(A) stomach contractions, high levels of glucagon, and stimulation of the VMH
(B) high levels of cholecystokinin, high levels of insulin, and stimulation of the VMH
(C) lack of cholecystokinin, high levels of glucagon, and stimulation of the LH
(D) lack of cholecystokinin, high levels of insulin, and stimulation of the LH
(E) low blood sugar, stomach contractions, and stimulation of the VMH
7. Homeostasis refers to
(A) arousal of the sympathetic nervous system
(B) a tendency for individuals to behave consistently when highly motivated
(C) a need state resulting from the physiological experience of hunger or thirst
(D) the body’s tendency to maintain a balanced internal state
(E) the second stage of Selye’s General Adaptation Syndrome
8. During junior high, the typical student is preoccupied with making friends. According to Maslow’s hierarchy of needs, which of the following needs is he or she satisfying?
(A) fundamental needs
(B) safety needs
(C) love and belonging needs
(D) esteem needs
9. The number one tennis player on last year’s squad does not find her name on the list of students who made this year’s team. Which stage of Selye’s general adaptation syndrome is she most likely experiencing?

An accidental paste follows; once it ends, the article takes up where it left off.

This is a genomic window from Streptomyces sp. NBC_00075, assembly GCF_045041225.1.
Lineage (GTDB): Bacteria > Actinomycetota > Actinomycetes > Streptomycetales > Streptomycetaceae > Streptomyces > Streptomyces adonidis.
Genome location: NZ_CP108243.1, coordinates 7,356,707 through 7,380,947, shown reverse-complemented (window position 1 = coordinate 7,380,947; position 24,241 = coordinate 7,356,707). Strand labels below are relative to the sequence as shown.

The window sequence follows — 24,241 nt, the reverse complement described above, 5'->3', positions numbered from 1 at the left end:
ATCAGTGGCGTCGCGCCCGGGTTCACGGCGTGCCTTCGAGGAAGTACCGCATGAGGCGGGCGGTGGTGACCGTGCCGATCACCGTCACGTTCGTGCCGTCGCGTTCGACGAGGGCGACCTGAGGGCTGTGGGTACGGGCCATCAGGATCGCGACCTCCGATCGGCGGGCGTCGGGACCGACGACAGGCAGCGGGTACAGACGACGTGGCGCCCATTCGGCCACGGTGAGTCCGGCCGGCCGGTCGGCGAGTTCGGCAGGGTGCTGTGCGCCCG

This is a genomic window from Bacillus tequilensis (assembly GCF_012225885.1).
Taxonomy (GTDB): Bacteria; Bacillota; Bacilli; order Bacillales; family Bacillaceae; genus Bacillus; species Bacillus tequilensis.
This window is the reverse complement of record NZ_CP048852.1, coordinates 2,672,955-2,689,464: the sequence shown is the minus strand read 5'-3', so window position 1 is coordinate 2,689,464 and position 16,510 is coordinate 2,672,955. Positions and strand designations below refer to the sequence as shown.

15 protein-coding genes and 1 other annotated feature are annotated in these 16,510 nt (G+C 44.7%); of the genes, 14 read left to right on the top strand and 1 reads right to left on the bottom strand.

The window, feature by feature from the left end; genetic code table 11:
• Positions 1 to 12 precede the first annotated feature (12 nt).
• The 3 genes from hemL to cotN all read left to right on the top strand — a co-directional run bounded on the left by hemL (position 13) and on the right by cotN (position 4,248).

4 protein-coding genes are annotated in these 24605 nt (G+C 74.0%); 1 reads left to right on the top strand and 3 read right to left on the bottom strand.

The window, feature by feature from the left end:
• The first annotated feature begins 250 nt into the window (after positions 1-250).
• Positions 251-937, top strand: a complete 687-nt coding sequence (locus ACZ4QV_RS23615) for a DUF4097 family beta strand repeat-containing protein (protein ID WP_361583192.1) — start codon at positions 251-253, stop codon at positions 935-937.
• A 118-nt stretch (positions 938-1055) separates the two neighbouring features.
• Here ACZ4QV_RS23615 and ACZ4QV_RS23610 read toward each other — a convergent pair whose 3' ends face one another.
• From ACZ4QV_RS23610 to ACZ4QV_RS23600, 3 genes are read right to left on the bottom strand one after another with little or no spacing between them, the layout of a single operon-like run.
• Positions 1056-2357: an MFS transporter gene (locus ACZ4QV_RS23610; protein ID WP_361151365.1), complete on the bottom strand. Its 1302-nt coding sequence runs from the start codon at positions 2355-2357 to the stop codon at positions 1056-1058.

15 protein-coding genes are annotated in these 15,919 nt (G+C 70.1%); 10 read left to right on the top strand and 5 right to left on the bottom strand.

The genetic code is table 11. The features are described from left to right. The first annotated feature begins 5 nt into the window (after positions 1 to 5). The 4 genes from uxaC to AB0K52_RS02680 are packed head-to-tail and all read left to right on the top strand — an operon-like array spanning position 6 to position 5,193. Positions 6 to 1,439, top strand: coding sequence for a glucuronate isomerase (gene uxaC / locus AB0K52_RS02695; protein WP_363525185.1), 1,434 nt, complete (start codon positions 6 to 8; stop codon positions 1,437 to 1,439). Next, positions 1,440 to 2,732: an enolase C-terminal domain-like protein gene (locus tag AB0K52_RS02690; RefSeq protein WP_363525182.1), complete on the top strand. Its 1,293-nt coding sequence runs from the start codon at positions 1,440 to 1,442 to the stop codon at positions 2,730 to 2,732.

10. Which of the following characteristics of the Type A personality is most positively correlated with having a heart attack?
(B) eating quickly
11. Terrence’s parents were excited by his recent interest in reading science fiction novels. They bought him toy science fiction characters and praised him for reading the books. When they stopped giving him praise and toys, they were dismayed that he quit reading. Terrence’s behavior best illustrates
(A) the overjustification effect
(C) internal locus of control
(D) the self-fulfilling prophecy
(E) drive reduction theory
12. Which of the following most accurately reflects our current understanding of basic facial expressions?
(A) Facial expressions are universally recognized and displayed by all cultures.
(B) Anger is easily interpreted as a facial expression by most cultures and displayed by all in similar situations.
(C) Facial expressions are universally recognized, but highly variable in how they are displayed.
(D) Cultures vary in their interpretation and display of the six most common facial expressions.